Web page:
What India’s Industrial Growth Looked Like In FY19
Industrial output grew at its slowest pace in three years in the fiscal ended March, indicating a slowdown in the economy.
The Index of Industrial Production grew 3.6 percent in 2018-19 compared with 4.42 percent a year ago, according to data released by the Ministry of Statistics and Programme Implementation.
Declining growth in private consumption as reflected in drop in sales of automobiles, tepid increase in fixed investment and muted exports caused a “slight” slowdown in the economy in March, the Finance Ministry had said in its monthly economic report for the month. Weak rural demand and tepid credit flows to small businesses could mean that the slowdown will persist in the next three to six months.
The trajectory of IIP growth mirrors that of GDP growth, according to Devendra Pant, chief economist at India Ratings and Research. “Declining growth of primary goods and deepening contraction of intermediate goods, and weakness in both investment and consumption activities suggest very fragile industrial activities in near term.”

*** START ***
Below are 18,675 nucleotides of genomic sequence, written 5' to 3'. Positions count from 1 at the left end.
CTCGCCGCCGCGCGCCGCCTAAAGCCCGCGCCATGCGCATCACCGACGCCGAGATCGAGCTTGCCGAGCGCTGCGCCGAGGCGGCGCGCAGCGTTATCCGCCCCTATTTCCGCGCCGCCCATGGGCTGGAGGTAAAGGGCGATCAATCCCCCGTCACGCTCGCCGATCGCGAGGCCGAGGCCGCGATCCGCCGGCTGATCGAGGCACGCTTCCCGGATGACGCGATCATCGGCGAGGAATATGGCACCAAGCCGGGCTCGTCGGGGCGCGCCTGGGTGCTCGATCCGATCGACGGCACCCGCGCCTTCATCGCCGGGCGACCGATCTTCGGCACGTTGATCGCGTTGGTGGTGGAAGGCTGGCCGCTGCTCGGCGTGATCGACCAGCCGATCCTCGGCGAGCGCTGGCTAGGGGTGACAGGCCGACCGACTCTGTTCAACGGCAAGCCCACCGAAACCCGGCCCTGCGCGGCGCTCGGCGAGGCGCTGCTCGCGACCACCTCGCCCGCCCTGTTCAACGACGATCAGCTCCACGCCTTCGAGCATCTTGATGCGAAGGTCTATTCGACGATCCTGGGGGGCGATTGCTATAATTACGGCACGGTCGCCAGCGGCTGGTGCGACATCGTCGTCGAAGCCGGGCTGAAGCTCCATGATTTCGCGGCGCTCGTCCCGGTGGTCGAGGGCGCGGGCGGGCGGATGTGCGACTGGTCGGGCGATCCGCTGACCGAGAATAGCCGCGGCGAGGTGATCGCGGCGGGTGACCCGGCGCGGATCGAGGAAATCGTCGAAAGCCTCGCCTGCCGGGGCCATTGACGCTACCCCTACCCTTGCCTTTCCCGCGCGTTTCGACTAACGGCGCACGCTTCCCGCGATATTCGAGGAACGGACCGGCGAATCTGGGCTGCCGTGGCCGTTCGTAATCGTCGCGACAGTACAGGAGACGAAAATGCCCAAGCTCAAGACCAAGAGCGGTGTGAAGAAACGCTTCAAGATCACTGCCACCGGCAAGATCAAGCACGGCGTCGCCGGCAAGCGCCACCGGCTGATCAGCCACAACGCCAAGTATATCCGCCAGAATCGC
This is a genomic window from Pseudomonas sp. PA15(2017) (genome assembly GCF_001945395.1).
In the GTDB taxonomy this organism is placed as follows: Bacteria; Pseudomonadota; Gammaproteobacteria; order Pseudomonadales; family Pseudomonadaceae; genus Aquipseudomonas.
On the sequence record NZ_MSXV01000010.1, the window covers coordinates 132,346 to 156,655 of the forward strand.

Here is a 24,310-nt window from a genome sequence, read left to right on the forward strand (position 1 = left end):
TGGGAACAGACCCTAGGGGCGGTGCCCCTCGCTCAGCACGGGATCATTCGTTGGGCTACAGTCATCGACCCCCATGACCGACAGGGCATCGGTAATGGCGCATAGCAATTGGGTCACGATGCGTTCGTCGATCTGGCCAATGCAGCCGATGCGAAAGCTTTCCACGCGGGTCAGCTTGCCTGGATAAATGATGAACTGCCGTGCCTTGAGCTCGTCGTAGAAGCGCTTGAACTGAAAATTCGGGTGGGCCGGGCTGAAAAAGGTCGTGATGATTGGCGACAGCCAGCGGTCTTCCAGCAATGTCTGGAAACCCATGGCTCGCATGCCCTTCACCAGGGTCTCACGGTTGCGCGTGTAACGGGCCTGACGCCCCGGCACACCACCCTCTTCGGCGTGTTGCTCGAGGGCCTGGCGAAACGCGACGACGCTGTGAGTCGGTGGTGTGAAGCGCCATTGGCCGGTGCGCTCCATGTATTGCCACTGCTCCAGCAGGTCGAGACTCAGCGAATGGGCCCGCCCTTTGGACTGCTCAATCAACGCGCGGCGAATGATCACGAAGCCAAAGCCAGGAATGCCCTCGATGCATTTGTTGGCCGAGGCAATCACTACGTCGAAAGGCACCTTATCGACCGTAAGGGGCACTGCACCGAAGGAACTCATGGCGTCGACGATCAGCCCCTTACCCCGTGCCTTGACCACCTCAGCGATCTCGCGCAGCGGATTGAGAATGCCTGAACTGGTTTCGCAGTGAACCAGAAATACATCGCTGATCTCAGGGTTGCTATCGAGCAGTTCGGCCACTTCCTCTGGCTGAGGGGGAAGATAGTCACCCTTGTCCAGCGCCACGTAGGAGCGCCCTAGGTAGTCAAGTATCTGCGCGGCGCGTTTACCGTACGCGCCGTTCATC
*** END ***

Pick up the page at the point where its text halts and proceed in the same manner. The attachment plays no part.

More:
Manufacturing, which contributes over three-fourths of total industrial output, fell to a three-year low in 2018-19. That’s because of slower growth in manufacturing of coke and refined petroleum products, pharmaceuticals, medicinal, chemical, botanical products, basic metals, machinery and equipment.
- Manufacturing output growth fell to 3.5 percent for the full year from 4.6 percent in 2017-18.
- Mining grew 2.9 percent compared to 2.3 percent in the previous financial year.
- Electricity output growth was at 5.2 percent against 5.4 percent in 2017-18.
- Manufacture of motor vehicles and other transport equipment moderated as vehicle sales slowed down since festival season last year.
“On a quarterly basis, IIP growth has been the lowest in new 2011-12 series, the same is true for manufacturing and electricity sector,” Pant said.
Also, end-use classification of output reflected weak demand conditions as manufacturing of consumer durables contracted in March after declining through the year. Capital and intermediate goods contracted for third straight month.
“Continued contraction in capital goods and intermediate goods is worrisome as it is indicative of the investment activity in the economy,” Madan Sabnavis and Manisha Sachdeva, economists at CARE Ratings, said in a research note. Private investment has been down, and they said the driving force is still the government. “Uncertainties over general elections could be cited as one of the major reasons of lower activity in these segments.”
Consumer spending will increase only gradually and hence there would be a tendency for growth to be subdued in the first few months of FY20, they said. “The important part will be government expenditure and the decision taken on capex before the main budget is introduced would need attention.”